Providing cells with structural rigidity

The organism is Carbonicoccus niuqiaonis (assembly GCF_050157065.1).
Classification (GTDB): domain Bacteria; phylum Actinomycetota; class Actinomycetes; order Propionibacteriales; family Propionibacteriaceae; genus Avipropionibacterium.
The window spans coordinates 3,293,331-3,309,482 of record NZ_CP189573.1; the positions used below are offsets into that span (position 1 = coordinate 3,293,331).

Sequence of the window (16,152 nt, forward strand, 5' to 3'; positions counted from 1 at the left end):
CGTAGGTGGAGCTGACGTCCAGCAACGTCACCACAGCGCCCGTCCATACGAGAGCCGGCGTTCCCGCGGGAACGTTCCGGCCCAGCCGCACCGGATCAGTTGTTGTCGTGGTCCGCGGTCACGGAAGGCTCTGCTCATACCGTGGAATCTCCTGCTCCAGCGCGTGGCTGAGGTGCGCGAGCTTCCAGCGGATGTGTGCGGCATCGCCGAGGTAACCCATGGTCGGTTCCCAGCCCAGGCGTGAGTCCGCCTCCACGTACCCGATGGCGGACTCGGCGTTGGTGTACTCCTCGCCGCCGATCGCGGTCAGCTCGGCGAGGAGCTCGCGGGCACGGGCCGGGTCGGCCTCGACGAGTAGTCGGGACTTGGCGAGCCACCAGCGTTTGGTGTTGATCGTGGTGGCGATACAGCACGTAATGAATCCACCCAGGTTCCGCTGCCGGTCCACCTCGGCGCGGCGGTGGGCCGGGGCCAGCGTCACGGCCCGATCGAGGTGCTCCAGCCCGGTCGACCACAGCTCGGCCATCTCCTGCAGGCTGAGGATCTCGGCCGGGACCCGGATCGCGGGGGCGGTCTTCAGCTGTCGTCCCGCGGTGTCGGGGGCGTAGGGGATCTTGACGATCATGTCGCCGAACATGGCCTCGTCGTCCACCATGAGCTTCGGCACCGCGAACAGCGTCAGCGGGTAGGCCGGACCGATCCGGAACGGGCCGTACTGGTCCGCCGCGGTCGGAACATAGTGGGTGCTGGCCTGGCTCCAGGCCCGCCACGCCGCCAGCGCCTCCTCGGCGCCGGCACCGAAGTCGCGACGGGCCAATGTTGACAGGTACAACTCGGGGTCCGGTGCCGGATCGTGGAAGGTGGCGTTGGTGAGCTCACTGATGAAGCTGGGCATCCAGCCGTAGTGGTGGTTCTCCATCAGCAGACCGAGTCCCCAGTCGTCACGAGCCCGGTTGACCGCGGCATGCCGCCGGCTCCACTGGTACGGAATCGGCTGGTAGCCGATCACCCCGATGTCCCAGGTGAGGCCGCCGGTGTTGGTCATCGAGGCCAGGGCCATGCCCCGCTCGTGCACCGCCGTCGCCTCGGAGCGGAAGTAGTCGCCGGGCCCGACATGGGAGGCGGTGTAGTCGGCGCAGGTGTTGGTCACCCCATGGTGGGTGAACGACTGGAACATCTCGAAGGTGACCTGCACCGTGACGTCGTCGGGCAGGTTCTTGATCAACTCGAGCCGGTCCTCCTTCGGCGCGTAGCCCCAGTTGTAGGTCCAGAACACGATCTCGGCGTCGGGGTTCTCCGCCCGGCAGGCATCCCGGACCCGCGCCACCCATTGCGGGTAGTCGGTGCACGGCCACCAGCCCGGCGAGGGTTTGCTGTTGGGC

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The stiffness of bacteria prevents cells from bursting due to the large osmotic pressure across the cell wall. Many successful antibiotic chemotherapies target elements that alter mechanical properties of bacteria, and yet a global view of the biochemistry underlying the regulation of bacterial cell stiffness is still emerging. This connection is particularly interesting in opportunistic human pathogens such as Pseudomonas aeruginosa that have a large (80%) proportion of genes of unknown function and low susceptibility to different families of antibiotics, including beta-lactams, aminoglycosides, and quinolones. We used a high-throughput technique to study a library of 5,790 loss-of-function mutants covering ~80% of the nonessential genes and correlated P. aeruginosa individual genes with cell stiffness. We identified 42 genes coding for proteins with diverse functions that, when deleted individually, decreased cell stiffness by >20%. This approach enabled us to construct a “mechanical genome” for P. aeruginosa. d-Alanine dehydrogenase (DadA) is an enzyme that converts d-Ala to pyruvate that was included among the hits; when DadA was deleted, cell stiffness decreased by 18% (using multiple assays to measure mechanics). An increase in the concentration of d-Ala in cells downregulated the expression of genes in peptidoglycan (PG) biosynthesis, including the peptidoglycan-cross-linking transpeptidase genes ponA and dacC. Consistent with this observation, ultraperformance liquid chromatography-mass spectrometry analysis of murein from P. aeruginosa cells revealed that dadA deletion mutants contained PG with reduced cross-linking and altered composition compared to wild-type cells.